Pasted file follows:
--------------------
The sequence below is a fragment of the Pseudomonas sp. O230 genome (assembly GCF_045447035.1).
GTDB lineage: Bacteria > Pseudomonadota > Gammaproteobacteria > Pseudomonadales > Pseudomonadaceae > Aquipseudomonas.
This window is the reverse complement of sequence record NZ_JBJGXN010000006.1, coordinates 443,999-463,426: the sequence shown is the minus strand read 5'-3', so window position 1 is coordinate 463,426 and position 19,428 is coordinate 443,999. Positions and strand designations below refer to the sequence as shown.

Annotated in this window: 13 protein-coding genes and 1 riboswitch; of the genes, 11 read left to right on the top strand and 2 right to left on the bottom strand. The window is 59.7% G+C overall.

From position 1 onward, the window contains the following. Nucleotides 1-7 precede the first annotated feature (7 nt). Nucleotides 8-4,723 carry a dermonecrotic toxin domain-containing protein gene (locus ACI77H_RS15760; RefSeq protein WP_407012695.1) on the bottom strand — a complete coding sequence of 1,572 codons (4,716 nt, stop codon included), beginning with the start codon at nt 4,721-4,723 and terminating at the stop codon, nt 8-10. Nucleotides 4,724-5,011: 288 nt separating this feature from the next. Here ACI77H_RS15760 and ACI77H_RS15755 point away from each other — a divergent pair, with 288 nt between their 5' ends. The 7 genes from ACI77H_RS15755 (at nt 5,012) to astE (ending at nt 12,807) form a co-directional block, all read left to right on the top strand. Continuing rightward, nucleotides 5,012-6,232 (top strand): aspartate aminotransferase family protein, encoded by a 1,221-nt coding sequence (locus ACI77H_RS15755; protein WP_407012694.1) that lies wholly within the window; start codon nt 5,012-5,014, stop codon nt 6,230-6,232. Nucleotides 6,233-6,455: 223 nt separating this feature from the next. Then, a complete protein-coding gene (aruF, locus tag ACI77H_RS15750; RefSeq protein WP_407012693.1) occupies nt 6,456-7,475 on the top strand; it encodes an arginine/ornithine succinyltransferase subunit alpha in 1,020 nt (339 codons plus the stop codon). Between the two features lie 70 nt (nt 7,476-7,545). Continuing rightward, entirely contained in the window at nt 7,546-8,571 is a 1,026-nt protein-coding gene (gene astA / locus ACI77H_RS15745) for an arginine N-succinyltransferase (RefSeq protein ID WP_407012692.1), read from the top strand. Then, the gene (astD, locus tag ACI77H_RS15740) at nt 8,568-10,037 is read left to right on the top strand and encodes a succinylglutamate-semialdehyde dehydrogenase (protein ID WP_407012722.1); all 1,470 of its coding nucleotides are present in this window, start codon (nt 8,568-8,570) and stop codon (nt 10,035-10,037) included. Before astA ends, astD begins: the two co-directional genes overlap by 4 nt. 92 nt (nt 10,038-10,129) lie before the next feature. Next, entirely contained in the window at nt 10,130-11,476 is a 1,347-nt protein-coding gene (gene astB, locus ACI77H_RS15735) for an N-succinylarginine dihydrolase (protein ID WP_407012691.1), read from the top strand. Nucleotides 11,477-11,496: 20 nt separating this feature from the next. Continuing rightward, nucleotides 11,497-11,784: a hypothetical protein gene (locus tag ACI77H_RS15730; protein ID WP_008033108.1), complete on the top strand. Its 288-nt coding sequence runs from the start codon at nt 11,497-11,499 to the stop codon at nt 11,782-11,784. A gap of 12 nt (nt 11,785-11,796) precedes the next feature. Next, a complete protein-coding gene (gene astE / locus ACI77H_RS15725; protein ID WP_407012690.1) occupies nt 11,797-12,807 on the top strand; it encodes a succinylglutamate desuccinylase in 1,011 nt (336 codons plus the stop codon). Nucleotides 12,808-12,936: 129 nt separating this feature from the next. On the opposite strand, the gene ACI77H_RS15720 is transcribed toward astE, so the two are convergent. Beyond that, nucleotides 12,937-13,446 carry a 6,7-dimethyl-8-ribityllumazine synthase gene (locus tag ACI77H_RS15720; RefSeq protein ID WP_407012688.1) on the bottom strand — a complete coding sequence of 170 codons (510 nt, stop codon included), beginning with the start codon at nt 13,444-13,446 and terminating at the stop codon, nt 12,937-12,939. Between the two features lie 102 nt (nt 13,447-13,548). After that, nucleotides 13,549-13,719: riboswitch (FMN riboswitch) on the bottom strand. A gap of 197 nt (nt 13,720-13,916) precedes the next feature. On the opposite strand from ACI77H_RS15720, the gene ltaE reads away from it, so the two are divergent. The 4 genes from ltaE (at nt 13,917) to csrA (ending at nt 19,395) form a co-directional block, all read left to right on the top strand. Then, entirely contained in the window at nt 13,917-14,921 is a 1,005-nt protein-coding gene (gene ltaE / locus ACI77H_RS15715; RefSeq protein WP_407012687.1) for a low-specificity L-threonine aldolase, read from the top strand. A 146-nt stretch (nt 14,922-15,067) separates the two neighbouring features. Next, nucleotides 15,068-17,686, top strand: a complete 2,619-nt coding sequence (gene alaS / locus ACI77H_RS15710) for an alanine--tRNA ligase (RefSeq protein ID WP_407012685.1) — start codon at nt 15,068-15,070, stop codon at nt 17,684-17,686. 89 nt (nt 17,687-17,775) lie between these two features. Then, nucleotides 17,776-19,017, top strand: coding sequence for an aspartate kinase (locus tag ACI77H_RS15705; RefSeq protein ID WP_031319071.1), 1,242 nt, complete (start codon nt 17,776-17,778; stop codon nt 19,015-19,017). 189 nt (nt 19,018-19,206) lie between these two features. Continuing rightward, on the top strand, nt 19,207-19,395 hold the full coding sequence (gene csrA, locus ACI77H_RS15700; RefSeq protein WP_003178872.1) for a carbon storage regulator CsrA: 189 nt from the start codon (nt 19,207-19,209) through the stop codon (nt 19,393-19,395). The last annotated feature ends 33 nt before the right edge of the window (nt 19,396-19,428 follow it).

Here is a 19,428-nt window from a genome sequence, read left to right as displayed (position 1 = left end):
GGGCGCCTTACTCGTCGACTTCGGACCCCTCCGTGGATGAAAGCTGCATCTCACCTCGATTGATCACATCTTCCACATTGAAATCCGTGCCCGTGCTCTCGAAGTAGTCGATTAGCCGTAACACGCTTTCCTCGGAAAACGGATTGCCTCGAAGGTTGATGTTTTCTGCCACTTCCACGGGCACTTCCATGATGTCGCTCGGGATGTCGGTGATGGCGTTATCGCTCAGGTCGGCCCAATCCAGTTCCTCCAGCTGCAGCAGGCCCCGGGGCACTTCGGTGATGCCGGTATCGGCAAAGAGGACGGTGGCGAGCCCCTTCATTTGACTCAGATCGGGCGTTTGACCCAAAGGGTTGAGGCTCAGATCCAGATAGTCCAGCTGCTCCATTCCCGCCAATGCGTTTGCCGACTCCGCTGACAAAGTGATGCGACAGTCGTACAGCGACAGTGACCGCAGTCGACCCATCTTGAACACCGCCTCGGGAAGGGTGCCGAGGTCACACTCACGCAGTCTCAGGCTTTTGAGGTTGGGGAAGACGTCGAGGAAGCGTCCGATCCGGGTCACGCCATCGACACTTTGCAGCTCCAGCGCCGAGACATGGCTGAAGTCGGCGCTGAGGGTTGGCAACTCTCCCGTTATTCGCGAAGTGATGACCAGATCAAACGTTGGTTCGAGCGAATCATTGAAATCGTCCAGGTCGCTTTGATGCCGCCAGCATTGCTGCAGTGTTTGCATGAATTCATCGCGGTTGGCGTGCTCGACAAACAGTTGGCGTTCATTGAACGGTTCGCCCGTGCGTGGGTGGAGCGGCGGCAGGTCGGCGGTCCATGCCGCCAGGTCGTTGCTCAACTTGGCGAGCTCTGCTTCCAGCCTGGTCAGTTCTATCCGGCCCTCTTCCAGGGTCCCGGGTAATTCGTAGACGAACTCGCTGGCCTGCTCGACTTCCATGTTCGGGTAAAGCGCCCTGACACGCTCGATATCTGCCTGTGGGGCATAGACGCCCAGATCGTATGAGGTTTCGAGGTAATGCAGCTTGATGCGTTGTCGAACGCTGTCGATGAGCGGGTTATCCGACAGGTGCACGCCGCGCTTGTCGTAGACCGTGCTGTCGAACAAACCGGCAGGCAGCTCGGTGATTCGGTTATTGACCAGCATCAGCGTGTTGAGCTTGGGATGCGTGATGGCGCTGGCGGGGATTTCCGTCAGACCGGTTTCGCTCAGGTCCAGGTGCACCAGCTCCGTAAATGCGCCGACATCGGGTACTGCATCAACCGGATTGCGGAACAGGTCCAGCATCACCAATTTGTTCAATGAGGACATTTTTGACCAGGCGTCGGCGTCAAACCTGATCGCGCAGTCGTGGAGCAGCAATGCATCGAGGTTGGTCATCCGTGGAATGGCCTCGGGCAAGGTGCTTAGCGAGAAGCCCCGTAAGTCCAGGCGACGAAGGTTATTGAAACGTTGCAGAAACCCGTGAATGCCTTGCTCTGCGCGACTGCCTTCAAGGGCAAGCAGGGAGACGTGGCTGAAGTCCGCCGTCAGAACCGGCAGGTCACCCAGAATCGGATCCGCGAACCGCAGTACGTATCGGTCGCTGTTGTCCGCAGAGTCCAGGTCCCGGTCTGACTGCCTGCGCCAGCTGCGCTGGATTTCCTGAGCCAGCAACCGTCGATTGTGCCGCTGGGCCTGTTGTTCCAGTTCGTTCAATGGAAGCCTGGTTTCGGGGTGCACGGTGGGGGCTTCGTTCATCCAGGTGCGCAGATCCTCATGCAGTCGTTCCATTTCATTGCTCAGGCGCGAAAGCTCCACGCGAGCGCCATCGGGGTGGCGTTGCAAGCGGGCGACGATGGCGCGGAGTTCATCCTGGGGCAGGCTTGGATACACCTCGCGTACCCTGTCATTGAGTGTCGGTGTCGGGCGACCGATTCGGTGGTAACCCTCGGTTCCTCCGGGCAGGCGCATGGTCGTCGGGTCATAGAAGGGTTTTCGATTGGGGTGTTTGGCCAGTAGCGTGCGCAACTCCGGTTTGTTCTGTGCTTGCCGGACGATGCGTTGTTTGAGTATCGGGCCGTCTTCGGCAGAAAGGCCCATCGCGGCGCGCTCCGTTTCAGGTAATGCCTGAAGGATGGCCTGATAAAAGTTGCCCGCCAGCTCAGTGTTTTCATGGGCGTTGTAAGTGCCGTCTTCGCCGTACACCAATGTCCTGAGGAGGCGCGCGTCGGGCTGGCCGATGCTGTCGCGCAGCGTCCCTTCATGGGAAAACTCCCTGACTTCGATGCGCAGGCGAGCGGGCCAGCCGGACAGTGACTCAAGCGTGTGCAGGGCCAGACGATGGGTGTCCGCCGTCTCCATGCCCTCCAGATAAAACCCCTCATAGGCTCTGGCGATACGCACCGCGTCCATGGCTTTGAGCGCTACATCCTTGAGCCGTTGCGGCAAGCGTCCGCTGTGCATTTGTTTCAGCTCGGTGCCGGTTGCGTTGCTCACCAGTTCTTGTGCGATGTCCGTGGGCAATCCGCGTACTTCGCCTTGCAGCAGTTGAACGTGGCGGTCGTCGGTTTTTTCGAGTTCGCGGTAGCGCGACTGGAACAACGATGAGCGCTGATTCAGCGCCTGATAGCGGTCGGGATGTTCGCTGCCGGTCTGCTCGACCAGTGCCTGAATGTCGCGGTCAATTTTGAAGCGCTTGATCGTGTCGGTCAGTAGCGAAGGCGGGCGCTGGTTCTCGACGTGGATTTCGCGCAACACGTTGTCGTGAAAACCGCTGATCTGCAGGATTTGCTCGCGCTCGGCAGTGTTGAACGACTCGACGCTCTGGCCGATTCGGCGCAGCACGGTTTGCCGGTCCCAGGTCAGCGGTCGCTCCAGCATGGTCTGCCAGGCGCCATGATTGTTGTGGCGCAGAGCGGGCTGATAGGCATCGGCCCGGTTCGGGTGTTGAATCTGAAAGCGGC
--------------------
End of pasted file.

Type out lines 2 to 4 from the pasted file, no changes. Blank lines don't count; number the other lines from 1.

GTDB lineage: Bacteria > Pseudomonadota > Gammaproteobacteria > Pseudomonadales > Pseudomonadaceae > Aquipseudomonas.
This window is the reverse complement of sequence record NZ_JBJGXN010000006.1, coordinates 443,999-463,426: the sequence shown is the minus strand read 5'-3', so window position 1 is coordinate 463,426 and position 19,428 is coordinate 443,999. Positions and strand designations below refer to the sequence as shown.

Annotated in this window: 13 protein-coding genes and 1 riboswitch; of the genes, 11 read left to right on the top strand and 2 right to left on the bottom strand. The window is 59.7% G+C overall.